Lunch time – short version (2.38 min.)

Lunch Time – Long version (55.59 min.)

Visualizations by Leonidas Lundell. Lundell is a data scientist at the Novo Nordisk Foundation Center for Basic Metabolic Research (CBMR).

Panum Clock

Panum Clock

Panum Clock
This broken clock comes from the Panum Building at the University of Copenhagen. Its laboratories have been the site of important medical research since the 1970s. Until recently, this clock hung in the Panum laboratories where chronobiologists do their research. Clock time is often less important to scientists studying circadian rhythms than the scientific time they manipulate in the lab. This might explain why the clock was left broken for so long.

Behind the exhibition

Isabella Martin is an artist whose interdisciplinary practice is context specific, driven by collaboration with the sciences. Her ongoing research focuses on ideas and systems of measurement, navigation, and time in relation to place and the body, through work with an expanding group of collaborators. Recent projects include WAVE MACHINES, exhibited at Kunsthal Charlottenborg, Copenhagen, The Old Recent at RYMD Gallery, Reykjavík, and The Burning screened at Crosscuts Film Festival, Stockholm.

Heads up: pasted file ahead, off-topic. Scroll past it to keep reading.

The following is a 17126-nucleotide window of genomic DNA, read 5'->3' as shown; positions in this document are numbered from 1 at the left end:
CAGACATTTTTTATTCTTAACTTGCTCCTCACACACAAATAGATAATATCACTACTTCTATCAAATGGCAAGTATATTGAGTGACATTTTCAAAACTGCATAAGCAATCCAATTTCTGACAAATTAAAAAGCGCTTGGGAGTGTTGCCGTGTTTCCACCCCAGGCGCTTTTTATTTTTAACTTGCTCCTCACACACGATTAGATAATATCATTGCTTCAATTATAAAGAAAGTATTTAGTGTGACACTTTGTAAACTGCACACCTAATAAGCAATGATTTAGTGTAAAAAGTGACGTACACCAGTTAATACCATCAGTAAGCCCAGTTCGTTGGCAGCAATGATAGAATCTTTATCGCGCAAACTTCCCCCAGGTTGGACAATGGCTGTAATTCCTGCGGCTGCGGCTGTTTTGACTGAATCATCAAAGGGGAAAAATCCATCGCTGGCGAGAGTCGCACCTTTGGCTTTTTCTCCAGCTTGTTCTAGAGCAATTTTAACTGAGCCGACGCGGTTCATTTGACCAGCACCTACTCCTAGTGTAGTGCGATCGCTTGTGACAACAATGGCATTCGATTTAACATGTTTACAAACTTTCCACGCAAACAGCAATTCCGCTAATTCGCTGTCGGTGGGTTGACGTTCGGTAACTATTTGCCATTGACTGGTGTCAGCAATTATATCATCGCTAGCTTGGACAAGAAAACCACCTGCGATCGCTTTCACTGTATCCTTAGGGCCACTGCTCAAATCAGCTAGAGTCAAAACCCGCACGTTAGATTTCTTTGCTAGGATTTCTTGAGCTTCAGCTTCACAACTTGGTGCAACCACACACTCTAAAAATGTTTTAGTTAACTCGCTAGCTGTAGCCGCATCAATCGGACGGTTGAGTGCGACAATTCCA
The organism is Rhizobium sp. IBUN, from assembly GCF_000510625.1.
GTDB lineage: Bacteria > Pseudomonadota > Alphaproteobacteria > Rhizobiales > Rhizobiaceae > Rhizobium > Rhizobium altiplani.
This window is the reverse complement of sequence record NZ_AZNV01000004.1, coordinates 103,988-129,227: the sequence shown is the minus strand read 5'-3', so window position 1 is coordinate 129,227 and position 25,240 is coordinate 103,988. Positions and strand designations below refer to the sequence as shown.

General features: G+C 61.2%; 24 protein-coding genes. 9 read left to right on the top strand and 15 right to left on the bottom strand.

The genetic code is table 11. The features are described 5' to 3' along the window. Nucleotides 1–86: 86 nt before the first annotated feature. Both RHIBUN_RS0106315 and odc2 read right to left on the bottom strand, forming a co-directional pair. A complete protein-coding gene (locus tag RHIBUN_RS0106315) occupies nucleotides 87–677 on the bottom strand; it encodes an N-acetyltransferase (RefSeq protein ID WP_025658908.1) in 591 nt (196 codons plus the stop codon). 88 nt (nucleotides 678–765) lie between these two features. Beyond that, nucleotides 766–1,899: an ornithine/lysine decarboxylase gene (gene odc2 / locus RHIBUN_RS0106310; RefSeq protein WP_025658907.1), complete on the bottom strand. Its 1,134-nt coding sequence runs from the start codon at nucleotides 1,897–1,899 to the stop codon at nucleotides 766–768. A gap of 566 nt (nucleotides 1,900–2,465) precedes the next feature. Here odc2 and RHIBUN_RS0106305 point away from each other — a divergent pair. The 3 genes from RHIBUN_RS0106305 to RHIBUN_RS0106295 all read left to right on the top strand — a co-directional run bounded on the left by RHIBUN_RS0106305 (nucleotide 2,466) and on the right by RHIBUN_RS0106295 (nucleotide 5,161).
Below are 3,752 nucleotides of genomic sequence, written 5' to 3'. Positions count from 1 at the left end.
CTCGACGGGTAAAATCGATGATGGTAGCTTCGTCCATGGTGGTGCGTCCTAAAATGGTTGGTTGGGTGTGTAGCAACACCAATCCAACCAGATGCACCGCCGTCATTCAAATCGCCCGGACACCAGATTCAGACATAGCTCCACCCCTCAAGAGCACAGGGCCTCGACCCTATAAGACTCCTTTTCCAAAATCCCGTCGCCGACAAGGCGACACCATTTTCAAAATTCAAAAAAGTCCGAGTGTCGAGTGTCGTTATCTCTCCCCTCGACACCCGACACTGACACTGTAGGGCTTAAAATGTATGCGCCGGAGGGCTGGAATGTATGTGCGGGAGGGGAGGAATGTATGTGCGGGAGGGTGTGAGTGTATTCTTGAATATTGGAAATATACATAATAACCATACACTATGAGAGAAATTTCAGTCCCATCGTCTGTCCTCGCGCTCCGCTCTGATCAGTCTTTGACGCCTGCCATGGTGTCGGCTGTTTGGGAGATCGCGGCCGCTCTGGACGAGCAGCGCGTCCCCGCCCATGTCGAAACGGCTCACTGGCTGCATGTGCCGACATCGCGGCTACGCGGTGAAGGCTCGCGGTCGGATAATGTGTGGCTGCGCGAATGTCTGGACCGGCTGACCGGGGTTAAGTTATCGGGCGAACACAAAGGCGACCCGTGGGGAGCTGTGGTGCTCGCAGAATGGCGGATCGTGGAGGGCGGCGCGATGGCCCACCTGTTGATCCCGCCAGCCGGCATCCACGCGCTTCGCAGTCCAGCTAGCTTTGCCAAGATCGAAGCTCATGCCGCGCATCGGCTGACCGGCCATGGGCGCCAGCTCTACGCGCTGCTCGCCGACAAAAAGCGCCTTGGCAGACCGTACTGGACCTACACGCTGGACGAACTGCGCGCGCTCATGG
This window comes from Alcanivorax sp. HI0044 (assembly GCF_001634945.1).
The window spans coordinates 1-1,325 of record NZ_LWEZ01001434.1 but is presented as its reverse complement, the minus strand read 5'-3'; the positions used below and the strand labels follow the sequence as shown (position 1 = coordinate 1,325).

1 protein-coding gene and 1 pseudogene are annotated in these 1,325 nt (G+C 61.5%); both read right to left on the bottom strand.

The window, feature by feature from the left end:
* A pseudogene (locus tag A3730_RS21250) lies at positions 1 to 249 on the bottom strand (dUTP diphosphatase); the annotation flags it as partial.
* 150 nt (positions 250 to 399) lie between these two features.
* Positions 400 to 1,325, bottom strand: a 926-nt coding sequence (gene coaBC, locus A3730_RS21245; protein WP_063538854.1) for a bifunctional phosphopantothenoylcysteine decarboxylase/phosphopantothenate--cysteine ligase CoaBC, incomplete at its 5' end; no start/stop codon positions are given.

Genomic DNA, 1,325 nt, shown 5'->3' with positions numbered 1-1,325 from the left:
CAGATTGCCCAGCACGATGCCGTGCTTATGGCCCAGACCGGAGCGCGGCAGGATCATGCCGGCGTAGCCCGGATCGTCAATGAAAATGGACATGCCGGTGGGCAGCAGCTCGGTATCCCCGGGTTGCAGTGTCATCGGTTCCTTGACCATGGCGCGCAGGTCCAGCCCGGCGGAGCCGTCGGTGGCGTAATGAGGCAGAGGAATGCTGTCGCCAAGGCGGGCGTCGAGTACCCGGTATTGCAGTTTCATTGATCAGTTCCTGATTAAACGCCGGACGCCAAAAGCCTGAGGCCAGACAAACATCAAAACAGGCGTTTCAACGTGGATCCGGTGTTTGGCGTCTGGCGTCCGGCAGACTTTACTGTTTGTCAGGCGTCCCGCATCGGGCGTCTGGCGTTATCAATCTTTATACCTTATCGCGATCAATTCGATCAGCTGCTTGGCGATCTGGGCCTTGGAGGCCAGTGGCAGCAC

Kristin Hussey, PhD is a postdoctoral research fellow at Medical Museion and the Novo Nordisk Foundation Center for Basic Metabolic Research (CBMR). She is a curator and a historian of medicine who specializes in concepts of health and disease in 19th-century Britain and America. Her current project Body Time explores circadian rhythms in historical, cultural, and philosophical context.

Composition: Jim Slade
Visualizations: Leonidas Lundell
Graphic Design: Kathrine Baastrup
Web Design: Anne-Sofie Stampe
Medical Museion collaborators: Bente Vinge Pedersen, Louise Whiteley, Malthe Kouassi Bjerregaard, Niels Christian Bech Vilstrup, Nanna Gerdes, Adam Bencard.

Novo Nordisk Foundation Center for Basic Metabolic Research (CBMR) collaborators: Zach Gerhart-Hines, Juleen Zierath, Amy Ehrlich, Lewin Barkla Small, Ann Normann Hansen, Emilie Dalbram, Astrid Linde Basse, Leonidas Lundell, Kirsten Bayer Andersen, Rebecca Hinrichsen Jeberg.